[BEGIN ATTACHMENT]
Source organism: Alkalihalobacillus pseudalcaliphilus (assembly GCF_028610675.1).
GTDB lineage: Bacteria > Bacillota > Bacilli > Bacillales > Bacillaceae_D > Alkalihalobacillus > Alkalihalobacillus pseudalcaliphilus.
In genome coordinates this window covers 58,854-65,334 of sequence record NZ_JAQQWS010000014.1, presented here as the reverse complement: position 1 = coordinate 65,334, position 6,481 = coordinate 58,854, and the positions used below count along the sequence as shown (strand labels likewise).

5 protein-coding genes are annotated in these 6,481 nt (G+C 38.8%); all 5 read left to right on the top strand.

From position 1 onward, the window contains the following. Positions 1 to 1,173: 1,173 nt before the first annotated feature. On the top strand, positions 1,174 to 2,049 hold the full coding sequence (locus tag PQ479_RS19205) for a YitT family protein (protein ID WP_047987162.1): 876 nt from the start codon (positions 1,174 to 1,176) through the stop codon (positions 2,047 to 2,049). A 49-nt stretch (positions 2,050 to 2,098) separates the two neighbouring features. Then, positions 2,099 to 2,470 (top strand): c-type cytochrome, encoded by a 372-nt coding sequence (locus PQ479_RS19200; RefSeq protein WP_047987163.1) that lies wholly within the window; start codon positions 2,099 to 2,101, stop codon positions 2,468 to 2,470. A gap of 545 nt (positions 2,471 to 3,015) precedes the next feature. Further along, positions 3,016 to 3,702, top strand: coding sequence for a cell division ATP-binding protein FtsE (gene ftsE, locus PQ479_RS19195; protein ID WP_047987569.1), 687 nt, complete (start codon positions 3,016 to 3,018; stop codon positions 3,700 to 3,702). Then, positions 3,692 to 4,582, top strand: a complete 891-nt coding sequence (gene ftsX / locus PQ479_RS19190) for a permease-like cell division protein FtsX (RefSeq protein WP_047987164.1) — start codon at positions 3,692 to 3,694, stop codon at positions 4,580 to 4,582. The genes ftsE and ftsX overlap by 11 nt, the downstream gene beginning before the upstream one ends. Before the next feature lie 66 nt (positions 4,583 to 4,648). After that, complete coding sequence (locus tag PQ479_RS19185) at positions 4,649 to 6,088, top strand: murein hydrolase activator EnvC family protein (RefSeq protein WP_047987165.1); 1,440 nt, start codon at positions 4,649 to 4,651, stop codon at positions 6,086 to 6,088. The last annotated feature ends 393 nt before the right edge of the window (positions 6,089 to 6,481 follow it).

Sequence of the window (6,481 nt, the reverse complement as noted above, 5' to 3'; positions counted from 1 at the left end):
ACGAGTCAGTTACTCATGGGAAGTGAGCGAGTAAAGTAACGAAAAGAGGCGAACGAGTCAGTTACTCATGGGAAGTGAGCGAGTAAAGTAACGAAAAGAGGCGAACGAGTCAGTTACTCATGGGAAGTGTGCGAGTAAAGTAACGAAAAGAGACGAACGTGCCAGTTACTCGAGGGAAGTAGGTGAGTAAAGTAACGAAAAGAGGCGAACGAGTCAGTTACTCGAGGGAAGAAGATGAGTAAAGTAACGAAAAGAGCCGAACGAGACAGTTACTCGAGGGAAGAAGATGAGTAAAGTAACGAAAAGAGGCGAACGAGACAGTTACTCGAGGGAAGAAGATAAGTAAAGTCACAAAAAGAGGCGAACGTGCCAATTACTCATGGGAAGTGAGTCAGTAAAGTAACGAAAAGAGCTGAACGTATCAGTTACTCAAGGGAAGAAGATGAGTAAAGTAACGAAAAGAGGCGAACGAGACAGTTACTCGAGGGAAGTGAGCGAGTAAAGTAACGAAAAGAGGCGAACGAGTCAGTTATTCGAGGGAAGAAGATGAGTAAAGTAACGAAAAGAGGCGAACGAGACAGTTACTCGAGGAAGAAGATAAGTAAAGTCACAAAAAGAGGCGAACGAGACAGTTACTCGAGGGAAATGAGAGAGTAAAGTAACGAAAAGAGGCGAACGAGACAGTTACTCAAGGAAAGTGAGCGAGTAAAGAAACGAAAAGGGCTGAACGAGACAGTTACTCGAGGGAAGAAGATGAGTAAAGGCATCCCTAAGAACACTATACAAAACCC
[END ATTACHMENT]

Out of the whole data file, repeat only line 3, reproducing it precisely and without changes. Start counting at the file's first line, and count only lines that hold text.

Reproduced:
In genome coordinates this window covers 58,854-65,334 of sequence record NZ_JAQQWS010000014.1, presented here as the reverse complement: position 1 = coordinate 65,334, position 6,481 = coordinate 58,854, and the positions used below count along the sequence as shown (strand labels likewise).